UMaine faculty shared some of their latest aging-related research projects with students and colleagues.
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Family caregivers – supported and informed online -- but there's a long way to go
Online searches – not always helpful -- underpin the caregiving role. The latest Pew research about health information and family caregivers reinforces what we know. Family caregivers search online for information to help them provide care. Information about medical problems, treatments and drug information top what they seek – and I bet they find. The Internet has become a 'neighborhood' for asking what might be difficult to ask your next door neighbor. In this online neighborhood, you find that others have symptoms like yours, experienced relief from medications or found a cheaper pharmacy. Yet these resources are not quite like the neighborhood of old: Given that 84% of family caregivers have gone online seeking information, only 59% of caregivers with Internet access indicate that online resources have helped them with caregiving, and only 52% indicated that they help with caregiving stress.
Family caregiving is a responsibility across all age groups – for longer than ever. Responsibilities weigh the most on older baby boomers, 44% of whom identify as family caregivers, possibly sandwiched between their children and aging parents. Half of those who care for an adult identify a parent or parent-in-law. Interestingly, 30% of the 65+ identified themselves as family caregivers in this survey – perhaps in a multi-generational home with their children. Or perhaps they are the responsible family caregiver for one of the nearly 2 million seniors aged 90+, most of whom are women. It's also no wonder that family caregivers are more likely, according to the Pew study, to have encountered health issues of their own when compared to those who are not caregivers.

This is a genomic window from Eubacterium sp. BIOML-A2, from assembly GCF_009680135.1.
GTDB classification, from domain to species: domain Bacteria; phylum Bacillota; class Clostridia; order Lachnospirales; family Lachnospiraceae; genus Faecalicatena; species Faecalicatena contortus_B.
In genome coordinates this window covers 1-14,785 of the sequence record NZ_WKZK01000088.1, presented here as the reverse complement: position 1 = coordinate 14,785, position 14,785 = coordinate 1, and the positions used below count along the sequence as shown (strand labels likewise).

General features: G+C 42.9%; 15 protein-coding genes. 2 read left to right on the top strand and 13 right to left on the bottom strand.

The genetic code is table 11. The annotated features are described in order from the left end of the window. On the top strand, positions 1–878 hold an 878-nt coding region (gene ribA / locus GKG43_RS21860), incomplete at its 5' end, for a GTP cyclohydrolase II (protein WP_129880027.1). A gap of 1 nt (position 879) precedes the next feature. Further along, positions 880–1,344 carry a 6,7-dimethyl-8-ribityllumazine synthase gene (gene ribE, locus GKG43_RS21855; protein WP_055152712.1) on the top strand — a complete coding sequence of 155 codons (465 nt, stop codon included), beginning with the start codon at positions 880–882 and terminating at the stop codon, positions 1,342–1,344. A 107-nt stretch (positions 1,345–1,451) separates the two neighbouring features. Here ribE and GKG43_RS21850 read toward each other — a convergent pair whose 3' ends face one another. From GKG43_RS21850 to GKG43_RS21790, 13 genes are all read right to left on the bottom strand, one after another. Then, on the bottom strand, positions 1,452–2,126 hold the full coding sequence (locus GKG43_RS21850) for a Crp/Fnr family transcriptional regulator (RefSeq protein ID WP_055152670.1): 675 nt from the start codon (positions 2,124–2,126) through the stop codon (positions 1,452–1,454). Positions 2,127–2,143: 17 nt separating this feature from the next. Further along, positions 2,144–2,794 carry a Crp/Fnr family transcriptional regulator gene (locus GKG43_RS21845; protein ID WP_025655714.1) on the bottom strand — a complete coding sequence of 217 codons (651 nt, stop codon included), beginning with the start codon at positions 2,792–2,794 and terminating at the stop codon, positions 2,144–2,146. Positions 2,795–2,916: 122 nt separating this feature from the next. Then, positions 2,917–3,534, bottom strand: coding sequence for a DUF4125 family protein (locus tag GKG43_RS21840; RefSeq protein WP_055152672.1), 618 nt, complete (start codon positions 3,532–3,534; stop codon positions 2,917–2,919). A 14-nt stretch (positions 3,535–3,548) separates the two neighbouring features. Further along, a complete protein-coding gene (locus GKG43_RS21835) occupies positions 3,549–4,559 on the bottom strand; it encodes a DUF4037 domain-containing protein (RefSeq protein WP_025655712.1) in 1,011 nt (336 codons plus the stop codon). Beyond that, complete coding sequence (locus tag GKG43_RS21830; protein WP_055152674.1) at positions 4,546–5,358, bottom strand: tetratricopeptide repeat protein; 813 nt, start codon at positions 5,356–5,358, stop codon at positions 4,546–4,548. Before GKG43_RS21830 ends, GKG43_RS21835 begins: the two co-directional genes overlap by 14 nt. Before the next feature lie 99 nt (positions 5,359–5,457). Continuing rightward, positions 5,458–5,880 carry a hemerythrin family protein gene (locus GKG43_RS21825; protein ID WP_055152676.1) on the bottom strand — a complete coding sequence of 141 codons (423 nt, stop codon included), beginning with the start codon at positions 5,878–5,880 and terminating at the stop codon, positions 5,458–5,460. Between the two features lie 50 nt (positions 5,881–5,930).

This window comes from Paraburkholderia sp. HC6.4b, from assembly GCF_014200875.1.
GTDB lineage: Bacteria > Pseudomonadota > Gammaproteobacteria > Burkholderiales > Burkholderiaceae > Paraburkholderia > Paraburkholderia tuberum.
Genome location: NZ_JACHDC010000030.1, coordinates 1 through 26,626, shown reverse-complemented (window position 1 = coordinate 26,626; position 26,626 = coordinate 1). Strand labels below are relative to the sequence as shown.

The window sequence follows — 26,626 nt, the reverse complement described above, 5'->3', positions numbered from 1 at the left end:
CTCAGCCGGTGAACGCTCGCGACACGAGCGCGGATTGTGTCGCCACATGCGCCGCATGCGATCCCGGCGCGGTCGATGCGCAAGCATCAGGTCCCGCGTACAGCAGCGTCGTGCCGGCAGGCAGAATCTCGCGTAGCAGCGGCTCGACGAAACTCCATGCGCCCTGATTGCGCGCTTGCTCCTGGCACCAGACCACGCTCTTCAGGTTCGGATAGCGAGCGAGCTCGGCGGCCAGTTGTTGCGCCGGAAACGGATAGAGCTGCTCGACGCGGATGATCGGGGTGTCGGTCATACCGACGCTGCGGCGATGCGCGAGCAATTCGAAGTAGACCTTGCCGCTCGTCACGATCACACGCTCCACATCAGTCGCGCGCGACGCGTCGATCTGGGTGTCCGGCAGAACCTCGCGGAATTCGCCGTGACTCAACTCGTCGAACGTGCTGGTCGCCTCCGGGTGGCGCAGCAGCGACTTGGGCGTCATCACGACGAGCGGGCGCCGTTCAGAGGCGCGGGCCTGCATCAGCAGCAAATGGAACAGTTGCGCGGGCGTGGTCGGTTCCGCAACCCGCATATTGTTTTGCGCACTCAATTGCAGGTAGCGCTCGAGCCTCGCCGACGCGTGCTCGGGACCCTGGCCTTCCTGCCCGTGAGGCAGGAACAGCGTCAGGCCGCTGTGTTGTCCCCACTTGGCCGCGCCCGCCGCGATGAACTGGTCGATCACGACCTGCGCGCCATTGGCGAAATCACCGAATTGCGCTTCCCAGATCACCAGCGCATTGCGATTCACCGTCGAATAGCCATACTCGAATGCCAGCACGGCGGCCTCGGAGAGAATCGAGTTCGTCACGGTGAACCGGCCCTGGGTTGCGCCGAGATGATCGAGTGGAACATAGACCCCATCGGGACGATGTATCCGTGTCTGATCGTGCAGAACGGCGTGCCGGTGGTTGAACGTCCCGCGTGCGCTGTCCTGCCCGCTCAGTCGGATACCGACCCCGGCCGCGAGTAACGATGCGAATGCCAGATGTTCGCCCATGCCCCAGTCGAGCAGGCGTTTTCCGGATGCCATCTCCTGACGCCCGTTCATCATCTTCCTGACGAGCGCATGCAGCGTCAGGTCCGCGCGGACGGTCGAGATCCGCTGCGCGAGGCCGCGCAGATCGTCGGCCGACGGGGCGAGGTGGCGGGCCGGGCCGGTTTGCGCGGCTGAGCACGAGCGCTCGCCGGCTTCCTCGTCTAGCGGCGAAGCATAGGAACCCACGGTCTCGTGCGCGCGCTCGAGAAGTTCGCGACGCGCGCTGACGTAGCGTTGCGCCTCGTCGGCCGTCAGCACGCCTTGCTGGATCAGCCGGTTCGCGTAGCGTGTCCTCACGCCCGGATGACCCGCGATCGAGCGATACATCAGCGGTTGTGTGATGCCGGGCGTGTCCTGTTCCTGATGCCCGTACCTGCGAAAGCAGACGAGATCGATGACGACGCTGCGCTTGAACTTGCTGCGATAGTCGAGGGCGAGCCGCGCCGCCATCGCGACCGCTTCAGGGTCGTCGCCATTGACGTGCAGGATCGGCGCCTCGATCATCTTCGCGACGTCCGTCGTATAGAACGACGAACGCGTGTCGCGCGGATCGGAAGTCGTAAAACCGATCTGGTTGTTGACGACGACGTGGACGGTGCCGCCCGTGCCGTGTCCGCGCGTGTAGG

Forget about the smart phone medication apps – and so have the caregivers. While online sources are helpful, apps are not so useful, at least not yet. Thirty-nine percent of caregivers manage medications for a loved one, but only 7% use online or mobile tools to help them. So I'm off to the iTunes store to see what’s popular, searching for 'medication drugs apps'. There are plenty of them buried in an, uh, intriguing page of Medical apps, mingling diabetes management tools with white noise generators, pregnancy trackers, weight loss tips, and a radio police scanner app. But the list (and for Android as well) is lengthening – and perhaps it is a great resource for health professionals and emergency responders. Next year, perhaps both sites will have organized sub-categories, and more free apps, like the First Aid app page or Micromedex app (for iPhone and Android) to look up drugs and their interactions.
Resource data is everywhere, but we’re on our own with minimal vetting. Long ago, in a suburb far, far, away, when asking neighbors for advice was the norm, a neighbor might suggest that you use this resource or forget about that one. Now in addition to blinking and whining ads eating up screen real estate, we have star ratings for everything – and some users have noted the absurdity of scrolling past ads and reviews to learn how to save someone who is choking. When family caregiving is no longer viable and professional caregiving resources are needed, with so much data, there is so little information. Matching registries are cropping up in various states and in new businesses like CareLinx for non-agency home care aides. Caring.com permits reviews and encourages reading them, but there are few per senior housing entry from clients and families. OurParents.com more actively promotes its review capabilities -- check this one out (!). When this is standard practice and sites are well-populated with rating material about senior housing, home care agencies, and non-agency home care, perhaps family caregivers will rely on these sites as the basis for side-by-side search and compare -- as with cars! -- for services to help in that most stressful category of all -- family caregiving.